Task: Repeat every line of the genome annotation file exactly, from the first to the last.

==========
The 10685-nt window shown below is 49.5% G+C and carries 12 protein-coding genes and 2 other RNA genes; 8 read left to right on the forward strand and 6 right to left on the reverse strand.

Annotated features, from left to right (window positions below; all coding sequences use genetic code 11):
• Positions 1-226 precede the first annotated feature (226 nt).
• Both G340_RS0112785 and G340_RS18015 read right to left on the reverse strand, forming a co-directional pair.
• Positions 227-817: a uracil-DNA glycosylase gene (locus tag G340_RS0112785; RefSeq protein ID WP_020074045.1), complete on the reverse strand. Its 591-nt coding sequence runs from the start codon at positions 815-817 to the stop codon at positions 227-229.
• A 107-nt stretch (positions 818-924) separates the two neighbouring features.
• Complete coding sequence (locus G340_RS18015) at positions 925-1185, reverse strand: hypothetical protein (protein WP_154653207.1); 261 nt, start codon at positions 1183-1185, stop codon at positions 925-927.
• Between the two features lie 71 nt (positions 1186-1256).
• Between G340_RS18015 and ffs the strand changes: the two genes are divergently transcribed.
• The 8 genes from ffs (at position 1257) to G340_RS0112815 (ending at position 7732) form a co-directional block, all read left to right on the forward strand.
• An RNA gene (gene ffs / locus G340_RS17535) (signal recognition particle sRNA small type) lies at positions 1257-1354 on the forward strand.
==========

The 10685-nt window shown below is 49.5% G+C and carries 12 protein-coding genes and 2 other RNA genes; 8 read left to right on the forward strand and 6 right to left on the reverse strand.

Annotated features, from left to right (window positions below; all coding sequences use genetic code 11):
• Positions 1-226 precede the first annotated feature (226 nt).
• Both G340_RS0112785 and G340_RS18015 read right to left on the reverse strand, forming a co-directional pair.
• Positions 227-817: a uracil-DNA glycosylase gene (locus tag G340_RS0112785; RefSeq protein ID WP_020074045.1), complete on the reverse strand. Its 591-nt coding sequence runs from the start codon at positions 815-817 to the stop codon at positions 227-229.
• A 107-nt stretch (positions 818-924) separates the two neighbouring features.
• Complete coding sequence (locus G340_RS18015) at positions 925-1185, reverse strand: hypothetical protein (protein WP_154653207.1); 261 nt, start codon at positions 1183-1185, stop codon at positions 925-927.
• Between the two features lie 71 nt (positions 1186-1256).
• Between G340_RS18015 and ffs the strand changes: the two genes are divergently transcribed.
• The 8 genes from ffs (at position 1257) to G340_RS0112815 (ending at position 7732) form a co-directional block, all read left to right on the forward strand.
• An RNA gene (gene ffs / locus G340_RS17535) (signal recognition particle sRNA small type) lies at positions 1257-1354 on the forward strand.